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Al-Qaeda and Western Intelligence Operations

by Rahnuma Ahmed

Bin Laden was, though, a product of a monumental miscalculation by western security agencies…. Al-Qaida, literally “the database”, was originally the computer file of the thousands of mujahideen who were recruited and trained with help from the CIA to defeat the Russians.

Robin Cook, British foreign minister, 1997-2001
(in saying this, he was divulging confidential information.
Cook died a month later, in August 2005).

That al-Qaeda originated in the US-financed mujahideen guerilla war in Afghanistan, that Osama bin Laden enjoyed American support and received CIA training in `weapons, sabotage and bomb-making,’ is well-known. That Laden later fell out with the US administration over the entry of US forces into Saudi Arabia (the presence of foreign forces in the “land of the two mosques”) after the Iraqi invasion of Kuwait in 1991, is also well-known as is known that the resulting enmity led to al-Qaeda’s attacks on 9/11 in the US (for instance).

But this story line — once-allies-now-enemies-unto-death — seems untenable in the light of recent research conducted by British political scientist and policy analyst Nafeez Mosaddeq Ahmed, The War on Truth: 9/11, Disinformation and the Anatomy of Terrorism (2005) . A Norwegian daily, more-recently, has published an article based on his research (Kristin Aalen, Terrorists Working for Western Countries, Stavanger Aftenbladet, 24.11.08?). It is accompanied by a geo-political world map — largely true to his findings except for over-simplifiying the Pentagon’s sponsorship of al-Qaeda fighters in the Balkans — which outlines how these two forces have worked together. The Norwegian text has been substituted by its English translation, available on Nafeez’s blog. Without going into the details of what is shown on the map, I want to write instead about what he says of al-Qaeda (`Terrorism and Statecraft: Al-Qaeda and Western Covert Operations after the Cold War,’ in Paul Zarembka ed. The Hidden History of 9-11).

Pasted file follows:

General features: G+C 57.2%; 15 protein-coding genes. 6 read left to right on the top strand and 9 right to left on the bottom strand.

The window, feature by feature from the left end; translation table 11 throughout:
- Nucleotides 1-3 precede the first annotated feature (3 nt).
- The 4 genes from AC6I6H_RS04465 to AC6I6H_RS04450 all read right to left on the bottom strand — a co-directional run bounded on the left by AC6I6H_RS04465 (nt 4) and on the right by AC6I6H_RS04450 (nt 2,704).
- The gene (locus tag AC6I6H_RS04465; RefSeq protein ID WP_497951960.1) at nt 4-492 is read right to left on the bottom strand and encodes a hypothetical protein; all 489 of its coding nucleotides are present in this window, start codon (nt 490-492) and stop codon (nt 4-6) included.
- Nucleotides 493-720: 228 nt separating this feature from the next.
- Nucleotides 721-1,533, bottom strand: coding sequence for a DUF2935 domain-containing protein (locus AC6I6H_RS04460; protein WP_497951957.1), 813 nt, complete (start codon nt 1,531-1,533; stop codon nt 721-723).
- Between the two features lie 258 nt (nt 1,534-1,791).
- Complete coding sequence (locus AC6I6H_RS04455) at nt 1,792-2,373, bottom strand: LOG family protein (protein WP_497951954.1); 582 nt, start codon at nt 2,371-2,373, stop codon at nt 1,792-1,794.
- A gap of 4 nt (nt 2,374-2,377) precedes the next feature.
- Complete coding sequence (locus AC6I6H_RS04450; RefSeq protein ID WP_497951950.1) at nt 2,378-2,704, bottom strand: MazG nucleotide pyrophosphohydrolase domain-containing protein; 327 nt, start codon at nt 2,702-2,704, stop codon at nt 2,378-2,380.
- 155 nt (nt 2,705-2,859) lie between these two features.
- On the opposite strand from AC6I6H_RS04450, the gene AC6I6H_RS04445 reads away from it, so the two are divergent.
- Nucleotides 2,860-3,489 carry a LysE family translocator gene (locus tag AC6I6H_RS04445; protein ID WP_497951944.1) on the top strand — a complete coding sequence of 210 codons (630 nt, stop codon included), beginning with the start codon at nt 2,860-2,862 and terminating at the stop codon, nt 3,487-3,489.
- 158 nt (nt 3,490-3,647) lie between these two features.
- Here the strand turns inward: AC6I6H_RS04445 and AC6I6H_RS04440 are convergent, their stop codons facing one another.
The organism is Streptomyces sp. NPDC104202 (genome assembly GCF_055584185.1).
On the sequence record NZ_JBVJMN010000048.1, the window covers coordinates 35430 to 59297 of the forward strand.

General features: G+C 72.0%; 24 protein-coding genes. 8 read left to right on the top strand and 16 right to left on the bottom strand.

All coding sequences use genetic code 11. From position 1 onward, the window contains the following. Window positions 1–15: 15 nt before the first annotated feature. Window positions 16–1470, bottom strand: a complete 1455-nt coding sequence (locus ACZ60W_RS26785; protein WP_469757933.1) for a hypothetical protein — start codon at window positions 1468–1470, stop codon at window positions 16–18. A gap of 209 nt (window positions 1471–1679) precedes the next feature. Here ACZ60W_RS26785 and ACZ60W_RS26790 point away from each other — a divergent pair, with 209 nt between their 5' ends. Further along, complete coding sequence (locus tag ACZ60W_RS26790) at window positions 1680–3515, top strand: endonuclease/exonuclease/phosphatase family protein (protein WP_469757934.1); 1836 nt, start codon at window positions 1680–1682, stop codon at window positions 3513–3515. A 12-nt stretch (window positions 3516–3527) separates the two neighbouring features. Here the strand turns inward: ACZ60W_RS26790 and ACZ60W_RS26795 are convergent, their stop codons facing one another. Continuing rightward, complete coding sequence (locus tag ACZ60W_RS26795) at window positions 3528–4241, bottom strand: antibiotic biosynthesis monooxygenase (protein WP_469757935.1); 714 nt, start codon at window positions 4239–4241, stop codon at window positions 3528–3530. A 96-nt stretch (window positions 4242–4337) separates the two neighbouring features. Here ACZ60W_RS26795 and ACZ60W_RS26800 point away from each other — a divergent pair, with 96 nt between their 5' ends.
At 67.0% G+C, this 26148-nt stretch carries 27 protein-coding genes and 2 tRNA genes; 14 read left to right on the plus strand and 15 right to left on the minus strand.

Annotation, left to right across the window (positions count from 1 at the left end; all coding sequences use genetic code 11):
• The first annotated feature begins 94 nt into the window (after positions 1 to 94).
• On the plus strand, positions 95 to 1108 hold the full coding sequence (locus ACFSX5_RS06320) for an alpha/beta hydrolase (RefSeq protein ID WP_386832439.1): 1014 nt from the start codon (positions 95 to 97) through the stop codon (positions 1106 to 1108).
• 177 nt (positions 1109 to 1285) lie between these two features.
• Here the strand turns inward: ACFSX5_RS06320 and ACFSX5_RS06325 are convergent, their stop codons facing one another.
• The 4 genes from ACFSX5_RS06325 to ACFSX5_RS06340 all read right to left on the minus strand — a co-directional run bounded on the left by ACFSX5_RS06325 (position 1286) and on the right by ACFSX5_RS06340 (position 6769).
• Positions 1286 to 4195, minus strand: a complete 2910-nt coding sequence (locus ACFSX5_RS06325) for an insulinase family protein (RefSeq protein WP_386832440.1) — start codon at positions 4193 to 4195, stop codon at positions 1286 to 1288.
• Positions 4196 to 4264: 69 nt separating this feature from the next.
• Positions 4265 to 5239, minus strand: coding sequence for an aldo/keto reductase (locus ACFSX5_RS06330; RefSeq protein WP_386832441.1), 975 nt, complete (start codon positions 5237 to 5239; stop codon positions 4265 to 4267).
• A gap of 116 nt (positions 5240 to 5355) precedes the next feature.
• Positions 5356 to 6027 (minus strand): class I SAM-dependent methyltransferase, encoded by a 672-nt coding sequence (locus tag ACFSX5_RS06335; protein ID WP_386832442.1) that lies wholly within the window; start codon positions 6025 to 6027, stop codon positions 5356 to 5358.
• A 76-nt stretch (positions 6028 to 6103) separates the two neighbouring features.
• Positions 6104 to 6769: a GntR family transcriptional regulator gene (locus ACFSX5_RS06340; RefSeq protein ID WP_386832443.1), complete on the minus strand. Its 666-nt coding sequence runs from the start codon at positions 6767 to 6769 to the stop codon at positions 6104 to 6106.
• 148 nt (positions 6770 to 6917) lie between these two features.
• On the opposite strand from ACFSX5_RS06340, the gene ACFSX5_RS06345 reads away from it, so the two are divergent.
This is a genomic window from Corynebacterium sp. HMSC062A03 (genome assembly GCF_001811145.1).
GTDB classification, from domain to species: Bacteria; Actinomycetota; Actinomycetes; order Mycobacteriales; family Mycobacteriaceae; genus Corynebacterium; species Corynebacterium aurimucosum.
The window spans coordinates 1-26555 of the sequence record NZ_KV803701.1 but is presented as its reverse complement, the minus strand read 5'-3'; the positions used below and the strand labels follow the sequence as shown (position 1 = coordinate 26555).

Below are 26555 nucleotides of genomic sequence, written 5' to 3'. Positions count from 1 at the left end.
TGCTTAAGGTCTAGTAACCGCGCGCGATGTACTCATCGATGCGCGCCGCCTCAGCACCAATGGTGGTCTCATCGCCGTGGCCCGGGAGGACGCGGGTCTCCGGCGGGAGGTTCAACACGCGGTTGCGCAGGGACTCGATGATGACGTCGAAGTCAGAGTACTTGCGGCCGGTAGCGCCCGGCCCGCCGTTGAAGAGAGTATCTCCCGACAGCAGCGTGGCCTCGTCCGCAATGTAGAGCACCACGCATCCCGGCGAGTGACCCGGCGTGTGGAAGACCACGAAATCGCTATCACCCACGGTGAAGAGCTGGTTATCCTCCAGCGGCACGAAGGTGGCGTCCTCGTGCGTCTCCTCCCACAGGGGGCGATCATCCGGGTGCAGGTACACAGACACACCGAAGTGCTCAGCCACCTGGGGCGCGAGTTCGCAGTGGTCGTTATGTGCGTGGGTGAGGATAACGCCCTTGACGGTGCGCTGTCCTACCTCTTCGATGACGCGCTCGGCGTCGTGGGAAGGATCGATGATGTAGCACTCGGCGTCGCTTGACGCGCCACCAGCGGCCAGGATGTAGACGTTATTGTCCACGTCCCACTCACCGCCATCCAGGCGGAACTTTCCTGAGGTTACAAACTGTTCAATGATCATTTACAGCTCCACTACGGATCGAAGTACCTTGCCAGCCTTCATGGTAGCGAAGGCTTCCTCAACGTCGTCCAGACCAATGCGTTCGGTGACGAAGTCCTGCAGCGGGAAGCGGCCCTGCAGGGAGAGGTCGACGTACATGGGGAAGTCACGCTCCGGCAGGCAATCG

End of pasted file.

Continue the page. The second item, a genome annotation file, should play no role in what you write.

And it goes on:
Downloadable PDF of map

Click on link above map to download PDF

Click to enlarge

A?vehicle of Western covert operations

Al-Qaeda is a monolithic, hierarchical organisation. Its activities are coordinated by its leader, Osama bin Laden. It is the source of contemporary international terrorism. These conventional protrayals, writes Nafeez, are false. The truth is, that al-Qaeda — a term coined not by Islamists but by the CIA — refers to the computer database that Robin Cook had pointed out. Of course, Nafeez adds, this does not mean that it is not `some sort of identifiable entity.’ It does exist, but not as `a self-directed institution in its own right,’ rather, as an amorphous association of networks.

Factually-speaking, al-Qaeda is `a post-Cold war strategic instrument.’ Although born within the realities of the Soviet occupation of Afghanistan, in the CIA’s vision, its operational scope was not to be restricted to Afghanistan only. According to a CIA analyst interviewed by Richard Labeviere, chief editor at Radio France International, “The policy of guiding the evolution of Islam and of helping them against our adversaries worked marvellously well in Afghanistan against the Red Army. The same doctrines can still be used to destabilize what remains of Russian power, and especially to counter the Chinese influence in Central Asia.”

According to Nafeez, al-Qaeda’s activities, during and after the Cold War, related primarily to a new doctrine of covert destabilisation, one that was, and is, being implemented in `new theatres of operation strategically close to Russian and Chinese influence,’ i.e., eastern Europe, the Balkans, the Caucasus, and central Asia. As such, al-Qaeda is better characterised as a `conglomerate of quasi-independent Islamic terrorist cells,’ one that spans at least 26 countries.

This conglomerate is inextricably embedded — both with regard to its raison d’etre, and its modus operandi — in another conglomerate, a `disturbing’ one, says Nafeez, of international Western diplomatic, financial, military and intelligence policies. The geo-strategic structure of al-Qaeda derives directly from western corporate interests, those particularly related to monopolising global energy resources. In all mujahideen activity, one consistently comes across the directed involvement of Western financial, military and intelligence power. This takes place through state-regional nodes in strategic regions (prime examples are Saudi Arabia, Pakistan and Algeria), direct liaisons, and human nodes. US, British and Western power `routinely manipulate al-Qaeda’; in all cases, including 9-11, it generates destabilisation. This `paves the way for, and ultimately sustains the involvement of, Anglo-American interests in the monopolization of regional resources and the establishment of military-backed geopolitical power.’ Thus, al-Qaeda is not, as popular perception goes, `a foreign enemy external to Western civilization’. Rather, it is the name for `a highly developed category of Western covert operations,’ one that is designed to secure destabilization through the creation, multiplication, mobilization, and manipulation of disparate mujahideen groups.